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    With my partition manager C is the active drive, but as I mentioned theres nothing in the C: drive. Everytime I change it to make D: active it automatically switches back after I restart.

    No I can't get into safe mode.

    In bios, I have my hard drive set as the primary boot..I dont know how to change it to make a certain drive letter the primary.
     
  11. Saltgrass

    Saltgrass Excellent Member
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    For some reason, this thread reminds me of another one recently. Maybe I am just getting old...

    I am trying to follow your scenario and see where the boot files might have been removed from your hard drive, but I don't see anything obvious. Was there anything done you have not mentioned?

    The 200 MB or 300 MB partition, which is active, is normally placed on a Windows 7 install, unless you format the drive ahead of time. It is normally the system partition and contains the boot files. The OS files are on the next partition, as seems to be your setup.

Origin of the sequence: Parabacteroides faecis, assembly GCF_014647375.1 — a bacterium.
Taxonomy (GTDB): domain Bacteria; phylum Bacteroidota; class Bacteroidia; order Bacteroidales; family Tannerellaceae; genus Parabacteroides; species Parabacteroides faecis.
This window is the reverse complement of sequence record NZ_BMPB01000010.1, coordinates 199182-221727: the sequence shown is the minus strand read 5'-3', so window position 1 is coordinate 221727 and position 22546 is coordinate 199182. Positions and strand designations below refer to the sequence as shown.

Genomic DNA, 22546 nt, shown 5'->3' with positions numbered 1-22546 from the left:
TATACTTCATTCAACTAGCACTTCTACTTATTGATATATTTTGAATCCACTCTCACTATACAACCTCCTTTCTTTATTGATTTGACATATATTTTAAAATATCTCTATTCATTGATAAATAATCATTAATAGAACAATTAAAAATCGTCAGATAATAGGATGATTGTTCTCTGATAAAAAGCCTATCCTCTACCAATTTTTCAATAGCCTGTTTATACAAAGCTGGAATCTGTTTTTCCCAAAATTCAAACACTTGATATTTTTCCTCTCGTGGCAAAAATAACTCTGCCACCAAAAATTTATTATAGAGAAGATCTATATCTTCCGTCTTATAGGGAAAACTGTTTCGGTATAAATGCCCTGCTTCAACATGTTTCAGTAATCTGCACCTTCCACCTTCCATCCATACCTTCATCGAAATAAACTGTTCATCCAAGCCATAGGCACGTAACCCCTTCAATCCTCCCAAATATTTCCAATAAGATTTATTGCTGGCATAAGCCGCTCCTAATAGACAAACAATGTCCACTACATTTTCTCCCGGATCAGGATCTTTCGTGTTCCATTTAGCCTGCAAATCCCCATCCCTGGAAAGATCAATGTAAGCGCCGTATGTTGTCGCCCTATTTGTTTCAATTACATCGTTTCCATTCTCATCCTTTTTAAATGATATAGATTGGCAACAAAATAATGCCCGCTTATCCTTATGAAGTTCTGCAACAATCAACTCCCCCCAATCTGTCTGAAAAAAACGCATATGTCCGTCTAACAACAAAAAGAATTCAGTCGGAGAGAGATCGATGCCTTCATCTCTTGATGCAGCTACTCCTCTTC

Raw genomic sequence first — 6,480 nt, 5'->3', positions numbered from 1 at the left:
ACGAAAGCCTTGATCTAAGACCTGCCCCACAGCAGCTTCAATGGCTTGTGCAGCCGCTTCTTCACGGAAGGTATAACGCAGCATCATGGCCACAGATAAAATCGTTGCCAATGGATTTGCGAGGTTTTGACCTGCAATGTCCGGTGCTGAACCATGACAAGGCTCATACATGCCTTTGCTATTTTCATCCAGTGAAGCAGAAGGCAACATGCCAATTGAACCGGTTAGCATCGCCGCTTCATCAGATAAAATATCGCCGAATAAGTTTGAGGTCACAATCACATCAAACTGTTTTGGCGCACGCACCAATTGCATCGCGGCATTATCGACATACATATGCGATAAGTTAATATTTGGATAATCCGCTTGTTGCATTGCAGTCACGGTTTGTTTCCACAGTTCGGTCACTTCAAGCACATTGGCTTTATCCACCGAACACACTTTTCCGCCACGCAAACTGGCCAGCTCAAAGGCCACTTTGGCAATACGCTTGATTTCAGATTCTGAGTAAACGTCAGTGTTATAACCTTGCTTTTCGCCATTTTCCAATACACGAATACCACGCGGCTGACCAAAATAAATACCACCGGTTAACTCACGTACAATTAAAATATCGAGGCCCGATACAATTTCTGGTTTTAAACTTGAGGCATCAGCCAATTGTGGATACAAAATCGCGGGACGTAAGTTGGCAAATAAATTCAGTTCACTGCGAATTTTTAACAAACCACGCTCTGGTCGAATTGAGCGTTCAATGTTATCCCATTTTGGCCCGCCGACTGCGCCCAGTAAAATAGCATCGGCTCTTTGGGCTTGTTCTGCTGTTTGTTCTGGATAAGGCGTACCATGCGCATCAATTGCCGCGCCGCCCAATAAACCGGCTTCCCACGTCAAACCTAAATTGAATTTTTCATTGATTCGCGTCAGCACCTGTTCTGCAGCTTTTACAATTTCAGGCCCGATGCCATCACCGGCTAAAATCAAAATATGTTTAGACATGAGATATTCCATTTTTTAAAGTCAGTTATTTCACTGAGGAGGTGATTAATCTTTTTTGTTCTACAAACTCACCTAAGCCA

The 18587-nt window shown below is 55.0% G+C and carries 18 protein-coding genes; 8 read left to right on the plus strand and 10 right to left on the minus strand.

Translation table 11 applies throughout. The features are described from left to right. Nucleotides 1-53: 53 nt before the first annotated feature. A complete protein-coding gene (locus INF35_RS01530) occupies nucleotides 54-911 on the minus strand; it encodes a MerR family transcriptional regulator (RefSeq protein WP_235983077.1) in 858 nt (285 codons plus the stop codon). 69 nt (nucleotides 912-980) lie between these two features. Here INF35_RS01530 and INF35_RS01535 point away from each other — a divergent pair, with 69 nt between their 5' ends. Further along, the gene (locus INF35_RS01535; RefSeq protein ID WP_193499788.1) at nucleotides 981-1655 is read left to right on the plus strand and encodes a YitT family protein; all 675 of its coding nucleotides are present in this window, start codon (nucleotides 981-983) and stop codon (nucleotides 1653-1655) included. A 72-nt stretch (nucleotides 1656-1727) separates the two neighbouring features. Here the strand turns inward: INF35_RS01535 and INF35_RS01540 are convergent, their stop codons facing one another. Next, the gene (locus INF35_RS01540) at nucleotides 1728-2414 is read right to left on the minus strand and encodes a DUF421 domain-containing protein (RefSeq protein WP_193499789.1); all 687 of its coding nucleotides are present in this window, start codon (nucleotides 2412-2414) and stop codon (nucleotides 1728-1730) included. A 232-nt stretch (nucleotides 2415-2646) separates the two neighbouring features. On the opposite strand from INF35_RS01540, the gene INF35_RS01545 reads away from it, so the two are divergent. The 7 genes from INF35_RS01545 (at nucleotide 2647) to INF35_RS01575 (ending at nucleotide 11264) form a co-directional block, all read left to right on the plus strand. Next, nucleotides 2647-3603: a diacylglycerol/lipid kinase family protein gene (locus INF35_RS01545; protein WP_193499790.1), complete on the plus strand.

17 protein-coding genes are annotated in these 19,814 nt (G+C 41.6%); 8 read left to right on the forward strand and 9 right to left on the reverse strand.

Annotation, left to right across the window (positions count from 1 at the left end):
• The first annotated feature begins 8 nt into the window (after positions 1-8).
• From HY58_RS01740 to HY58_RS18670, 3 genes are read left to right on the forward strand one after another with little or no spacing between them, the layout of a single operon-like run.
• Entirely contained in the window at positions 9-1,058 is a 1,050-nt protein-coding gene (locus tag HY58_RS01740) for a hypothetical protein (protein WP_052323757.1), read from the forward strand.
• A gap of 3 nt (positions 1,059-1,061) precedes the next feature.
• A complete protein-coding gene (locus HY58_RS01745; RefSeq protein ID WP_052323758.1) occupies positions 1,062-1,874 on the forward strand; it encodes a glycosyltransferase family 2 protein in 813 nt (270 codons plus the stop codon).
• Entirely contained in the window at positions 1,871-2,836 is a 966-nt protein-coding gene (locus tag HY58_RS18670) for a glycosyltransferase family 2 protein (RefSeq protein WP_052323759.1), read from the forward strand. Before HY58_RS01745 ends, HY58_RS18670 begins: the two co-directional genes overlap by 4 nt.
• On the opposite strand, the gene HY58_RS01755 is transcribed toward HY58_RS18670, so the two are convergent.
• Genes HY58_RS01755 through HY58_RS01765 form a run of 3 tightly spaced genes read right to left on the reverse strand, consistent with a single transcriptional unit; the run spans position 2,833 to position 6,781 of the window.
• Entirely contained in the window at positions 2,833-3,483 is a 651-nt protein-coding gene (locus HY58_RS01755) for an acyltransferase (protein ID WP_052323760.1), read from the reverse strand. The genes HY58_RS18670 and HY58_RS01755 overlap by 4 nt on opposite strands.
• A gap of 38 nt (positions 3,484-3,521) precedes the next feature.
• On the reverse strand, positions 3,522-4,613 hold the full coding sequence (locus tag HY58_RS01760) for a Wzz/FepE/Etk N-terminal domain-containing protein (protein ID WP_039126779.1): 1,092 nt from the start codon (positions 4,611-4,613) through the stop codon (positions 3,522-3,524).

Using a third party partitioning software can lead to some strange problems. So we will have to see if we can straighten it out.

    Can you remove the drive letter from the first partition? Can you change it to something like Z: ?

    Do you have a Windows Install DVD you can boot to, or can you download and burn one? If you do, we can use Diskpart to make changes to your hard drive.

    Most of the third party partitioning software will require you OK any changes you request to be made. Just telling it to make the change, may not be enough. Or you may have to make the first partition inactive prior to making the second one active, but I feel we need to leave the first partition active.

    If you are doing it correctly, and it will not stick, I must assume the OEM recovery utility is resetting the system.

    Can you take a picture of the erasus window and attach using the paperclip? Some Third party partitioning software will allow you to save screenshots.
     
    #11 Saltgrass, Mar 27, 2012
    Last edited: Mar 27, 2012